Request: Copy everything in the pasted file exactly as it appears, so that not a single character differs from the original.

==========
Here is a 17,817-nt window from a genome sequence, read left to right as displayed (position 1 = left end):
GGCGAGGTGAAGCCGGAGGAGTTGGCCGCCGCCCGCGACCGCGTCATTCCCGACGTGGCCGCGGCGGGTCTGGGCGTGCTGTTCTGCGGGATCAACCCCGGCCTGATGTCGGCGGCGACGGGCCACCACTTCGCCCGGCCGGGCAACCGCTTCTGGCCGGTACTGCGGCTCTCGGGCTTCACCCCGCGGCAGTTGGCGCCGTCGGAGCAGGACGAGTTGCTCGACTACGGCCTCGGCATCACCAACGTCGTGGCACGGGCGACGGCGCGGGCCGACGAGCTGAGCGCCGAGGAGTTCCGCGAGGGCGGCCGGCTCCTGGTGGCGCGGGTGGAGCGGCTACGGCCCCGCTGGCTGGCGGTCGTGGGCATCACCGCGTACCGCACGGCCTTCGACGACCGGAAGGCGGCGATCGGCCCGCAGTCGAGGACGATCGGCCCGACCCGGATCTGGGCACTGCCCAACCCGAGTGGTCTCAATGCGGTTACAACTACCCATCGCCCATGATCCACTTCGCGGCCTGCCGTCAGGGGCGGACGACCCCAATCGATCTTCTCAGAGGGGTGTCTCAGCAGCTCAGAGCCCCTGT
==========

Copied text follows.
Here is a 17,817-nt window from a genome sequence, read left to right as displayed (position 1 = left end):
GGCGAGGTGAAGCCGGAGGAGTTGGCCGCCGCCCGCGACCGCGTCATTCCCGACGTGGCCGCGGCGGGTCTGGGCGTGCTGTTCTGCGGGATCAACCCCGGCCTGATGTCGGCGGCGACGGGCCACCACTTCGCCCGGCCGGGCAACCGCTTCTGGCCGGTACTGCGGCTCTCGGGCTTCACCCCGCGGCAGTTGGCGCCGTCGGAGCAGGACGAGTTGCTCGACTACGGCCTCGGCATCACCAACGTCGTGGCACGGGCGACGGCGCGGGCCGACGAGCTGAGCGCCGAGGAGTTCCGCGAGGGCGGCCGGCTCCTGGTGGCGCGGGTGGAGCGGCTACGGCCCCGCTGGCTGGCGGTCGTGGGCATCACCGCGTACCGCACGGCCTTCGACGACCGGAAGGCGGCGATCGGCCCGCAGTCGAGGACGATCGGCCCGACCCGGATCTGGGCACTGCCCAACCCGAGTGGTCTCAATGCGGTTACAACTACCCATCGCCCATGATCCACTTCGCGGCCTGCCGTCAGGGGCGGACGACCCCAATCGATCTTCTCAGAGGGGTGTCTCAGCAGCTCAGAGCCCCTGT